The FCC recently took a major step in promoting deployment of 5G networks in rural and hard-to-serve areas by adopting a Report and Order establishing the 5G Fund for Rural America (5G Fund) support program. The program, which is effectively the wireless counterpart to the wireline-focused Rural Digital Opportunity Fund (RDOF), will offer up to $9 billion over ten years to support the deployment of mobile voice and 5G broadband in these areas. It replaces Phase II of the Mobility Fund, which the FCC mothballed in 2018 after questions arose about the accuracy of wireless coverage data reported by carriers, which was meant to determine which areas are eligible for funding. Half of the 5G Fund budget also comes from repurposing the $4.53 billion that the Commission had originally allotted for 4G LTE deployments under Mobility Fund Phase II. The 5G Fund auction may not occur until 2023 because the Commission opted to wait until it can collect new data on existing deployments to identify areas eligible for support. In the meantime, recipients of legacy mobile high-cost support will be required to start using those funds for 5G networks beginning in 2021.
When the FCC proposed the 5G Fund last May, the biggest sticking point concerned when the Commission would aim to start the auction, which hinged on a decision about what data the FCC would use to identify the areas eligible for support. In the 5G Fund NPRM, the Commission set forth two options. Under the first option, the FCC would initiate Phase I of the auction in 2021 using 10-year old data – primarily census information – to determine rural areas eligible for funding by population (i.e., less than 2,500 people), and then prioritize support to those areas “unlikely” to see 5G deployment absent such investment. Under the second option, the FCC would postpone Phase I until at least 2023 so that it could develop the Digital Opportunity Data Collection (DODC) to collect more granular deployment data. Option 1 had the potential to be both over and under inclusive of eligible areas while option 2 would significantly delay the auction start date. During the proceeding, some commenters urged the Commission to use new Form 477 self-reported data from carriers, as it had tried to do for Mobility Fund Phase II. Ultimately, the Commission selected option 2, prioritizing accuracy and efficient use of funds over speed and declining to use new Form 477 data because the Commission was not convinced it could ensure the data was reliable in a shorter timeframe than using the DODC information.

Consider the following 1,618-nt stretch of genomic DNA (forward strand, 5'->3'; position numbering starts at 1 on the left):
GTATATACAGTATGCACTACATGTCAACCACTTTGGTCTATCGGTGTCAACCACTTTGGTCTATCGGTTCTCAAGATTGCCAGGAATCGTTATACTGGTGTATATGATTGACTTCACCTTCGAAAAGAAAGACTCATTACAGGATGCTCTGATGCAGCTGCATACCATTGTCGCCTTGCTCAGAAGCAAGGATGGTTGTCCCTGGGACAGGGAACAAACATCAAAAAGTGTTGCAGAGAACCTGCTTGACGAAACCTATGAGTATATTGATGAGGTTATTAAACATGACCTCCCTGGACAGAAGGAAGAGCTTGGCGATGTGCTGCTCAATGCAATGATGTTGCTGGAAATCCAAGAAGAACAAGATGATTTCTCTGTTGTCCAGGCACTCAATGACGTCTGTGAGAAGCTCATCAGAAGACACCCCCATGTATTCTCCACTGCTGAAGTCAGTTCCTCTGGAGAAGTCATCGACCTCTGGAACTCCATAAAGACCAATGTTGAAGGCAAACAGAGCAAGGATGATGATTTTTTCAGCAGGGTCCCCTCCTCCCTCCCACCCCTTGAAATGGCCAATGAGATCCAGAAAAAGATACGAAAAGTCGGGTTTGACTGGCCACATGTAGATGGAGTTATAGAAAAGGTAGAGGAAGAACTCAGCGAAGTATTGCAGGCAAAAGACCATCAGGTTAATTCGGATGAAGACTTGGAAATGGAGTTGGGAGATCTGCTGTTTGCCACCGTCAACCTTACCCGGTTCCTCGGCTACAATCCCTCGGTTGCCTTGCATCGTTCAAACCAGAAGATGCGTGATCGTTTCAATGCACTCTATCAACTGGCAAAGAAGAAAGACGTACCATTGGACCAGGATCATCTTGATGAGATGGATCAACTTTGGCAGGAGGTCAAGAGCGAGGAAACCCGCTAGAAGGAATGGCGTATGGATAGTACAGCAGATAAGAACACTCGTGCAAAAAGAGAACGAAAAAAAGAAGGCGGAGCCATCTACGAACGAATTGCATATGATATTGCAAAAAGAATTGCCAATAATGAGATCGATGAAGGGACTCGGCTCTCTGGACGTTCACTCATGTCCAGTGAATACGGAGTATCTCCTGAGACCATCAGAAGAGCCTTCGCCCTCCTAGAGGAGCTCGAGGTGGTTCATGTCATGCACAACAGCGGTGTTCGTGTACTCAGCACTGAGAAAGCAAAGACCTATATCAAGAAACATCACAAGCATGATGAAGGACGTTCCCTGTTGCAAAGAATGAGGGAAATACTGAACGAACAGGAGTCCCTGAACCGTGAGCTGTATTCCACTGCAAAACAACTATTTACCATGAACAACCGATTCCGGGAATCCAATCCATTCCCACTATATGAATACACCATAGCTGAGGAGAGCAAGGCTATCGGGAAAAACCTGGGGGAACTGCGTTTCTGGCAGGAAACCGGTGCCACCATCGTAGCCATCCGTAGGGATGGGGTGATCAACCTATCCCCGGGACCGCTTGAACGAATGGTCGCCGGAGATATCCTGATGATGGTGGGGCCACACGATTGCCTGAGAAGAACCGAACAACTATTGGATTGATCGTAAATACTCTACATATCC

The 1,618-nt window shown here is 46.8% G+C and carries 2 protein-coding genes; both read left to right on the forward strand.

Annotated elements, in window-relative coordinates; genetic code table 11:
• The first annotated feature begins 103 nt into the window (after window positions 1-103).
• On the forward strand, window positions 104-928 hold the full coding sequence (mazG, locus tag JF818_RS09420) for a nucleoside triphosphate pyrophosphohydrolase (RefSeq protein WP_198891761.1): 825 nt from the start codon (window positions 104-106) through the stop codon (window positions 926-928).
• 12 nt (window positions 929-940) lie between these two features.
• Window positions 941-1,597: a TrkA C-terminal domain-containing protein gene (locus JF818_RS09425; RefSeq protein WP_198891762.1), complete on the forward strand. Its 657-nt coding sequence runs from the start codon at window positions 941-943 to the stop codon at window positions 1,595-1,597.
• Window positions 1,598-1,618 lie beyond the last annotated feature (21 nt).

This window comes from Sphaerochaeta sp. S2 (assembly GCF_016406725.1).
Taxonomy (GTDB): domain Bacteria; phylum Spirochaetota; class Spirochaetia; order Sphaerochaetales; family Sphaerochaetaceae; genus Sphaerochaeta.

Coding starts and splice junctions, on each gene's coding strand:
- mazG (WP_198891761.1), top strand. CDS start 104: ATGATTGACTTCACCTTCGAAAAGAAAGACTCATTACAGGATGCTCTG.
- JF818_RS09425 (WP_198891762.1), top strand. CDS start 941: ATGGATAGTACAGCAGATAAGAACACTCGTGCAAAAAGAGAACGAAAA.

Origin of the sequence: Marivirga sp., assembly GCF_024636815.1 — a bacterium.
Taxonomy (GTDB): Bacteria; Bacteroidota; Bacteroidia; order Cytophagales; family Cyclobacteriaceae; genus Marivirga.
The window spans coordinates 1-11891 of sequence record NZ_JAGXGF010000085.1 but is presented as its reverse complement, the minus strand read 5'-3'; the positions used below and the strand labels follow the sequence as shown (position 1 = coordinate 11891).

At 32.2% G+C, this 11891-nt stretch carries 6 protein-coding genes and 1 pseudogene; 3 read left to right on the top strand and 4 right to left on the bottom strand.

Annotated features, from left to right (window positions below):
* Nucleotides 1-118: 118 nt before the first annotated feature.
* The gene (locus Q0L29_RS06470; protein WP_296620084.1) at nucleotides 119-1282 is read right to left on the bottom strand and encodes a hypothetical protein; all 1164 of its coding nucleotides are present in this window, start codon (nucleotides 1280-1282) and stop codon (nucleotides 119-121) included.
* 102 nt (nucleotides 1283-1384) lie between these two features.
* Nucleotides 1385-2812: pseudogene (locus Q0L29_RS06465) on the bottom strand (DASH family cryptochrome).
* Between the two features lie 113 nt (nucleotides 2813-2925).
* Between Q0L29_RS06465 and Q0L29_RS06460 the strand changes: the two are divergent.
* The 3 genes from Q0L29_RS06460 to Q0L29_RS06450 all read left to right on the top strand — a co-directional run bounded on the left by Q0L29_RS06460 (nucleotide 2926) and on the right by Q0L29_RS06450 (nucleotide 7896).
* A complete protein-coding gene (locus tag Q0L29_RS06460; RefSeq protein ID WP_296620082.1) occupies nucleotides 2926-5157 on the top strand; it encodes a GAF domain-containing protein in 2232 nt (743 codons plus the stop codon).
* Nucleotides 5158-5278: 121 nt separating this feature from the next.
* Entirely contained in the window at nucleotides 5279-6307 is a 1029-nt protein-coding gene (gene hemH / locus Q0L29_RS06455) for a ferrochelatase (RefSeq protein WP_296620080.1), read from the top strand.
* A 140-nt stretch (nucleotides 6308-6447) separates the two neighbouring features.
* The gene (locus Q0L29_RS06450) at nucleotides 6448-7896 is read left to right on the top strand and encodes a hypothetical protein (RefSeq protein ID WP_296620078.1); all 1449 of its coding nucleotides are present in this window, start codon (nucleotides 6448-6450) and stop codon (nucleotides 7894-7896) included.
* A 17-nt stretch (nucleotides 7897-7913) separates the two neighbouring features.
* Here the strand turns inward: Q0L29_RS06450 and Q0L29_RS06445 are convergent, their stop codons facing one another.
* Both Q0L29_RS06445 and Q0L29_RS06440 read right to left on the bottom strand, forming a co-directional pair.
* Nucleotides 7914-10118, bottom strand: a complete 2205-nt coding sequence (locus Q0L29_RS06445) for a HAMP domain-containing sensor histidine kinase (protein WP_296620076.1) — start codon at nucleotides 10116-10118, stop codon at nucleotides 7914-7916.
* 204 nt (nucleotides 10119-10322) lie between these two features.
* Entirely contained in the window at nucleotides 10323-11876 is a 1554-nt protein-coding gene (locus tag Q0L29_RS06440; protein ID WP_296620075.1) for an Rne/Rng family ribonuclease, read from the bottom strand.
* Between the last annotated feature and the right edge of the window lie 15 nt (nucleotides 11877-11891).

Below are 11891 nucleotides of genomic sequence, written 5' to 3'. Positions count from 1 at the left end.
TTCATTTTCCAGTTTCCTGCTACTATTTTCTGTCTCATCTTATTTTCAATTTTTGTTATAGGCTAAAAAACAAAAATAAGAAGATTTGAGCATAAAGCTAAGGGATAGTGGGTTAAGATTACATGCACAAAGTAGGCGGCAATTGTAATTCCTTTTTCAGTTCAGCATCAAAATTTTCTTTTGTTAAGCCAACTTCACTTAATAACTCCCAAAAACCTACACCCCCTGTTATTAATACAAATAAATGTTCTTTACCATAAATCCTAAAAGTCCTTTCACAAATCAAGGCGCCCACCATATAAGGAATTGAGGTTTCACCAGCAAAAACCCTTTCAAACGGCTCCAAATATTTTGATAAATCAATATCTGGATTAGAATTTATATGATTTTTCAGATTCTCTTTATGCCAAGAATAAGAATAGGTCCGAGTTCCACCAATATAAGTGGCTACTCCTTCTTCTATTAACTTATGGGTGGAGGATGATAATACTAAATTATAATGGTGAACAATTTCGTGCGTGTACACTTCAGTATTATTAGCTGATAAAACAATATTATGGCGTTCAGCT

The Report and Order also places a few other conditions on the selection of eligible areas. First, an area will only be eligible for Phase I of the auction if the DODC shows that there is not already at least one service provider offering unsubsidized 4G LTE or 5G broadband service. Given existing market competition, the Commission thinks that providing support to areas with unsubsidized 4G LTE service could preempt near-term 5G deployments that would already be expected in those areas. Second, the 5G Fund will exclude areas covered by the T-Mobile/Sprint merger. Since new T-Mobile committed to serve 90% of rural Americans within six years as part of the merger agreement, the Commission said providing support to those same areas would be a waste of the limited funds. As a related limitation, while T-Mobile can participate in the auction, it cannot use any 5G Fund awards to support 5G buildouts in areas where it has already committed to deploy under the merger agreement.
Other key elements of the Report and Order include: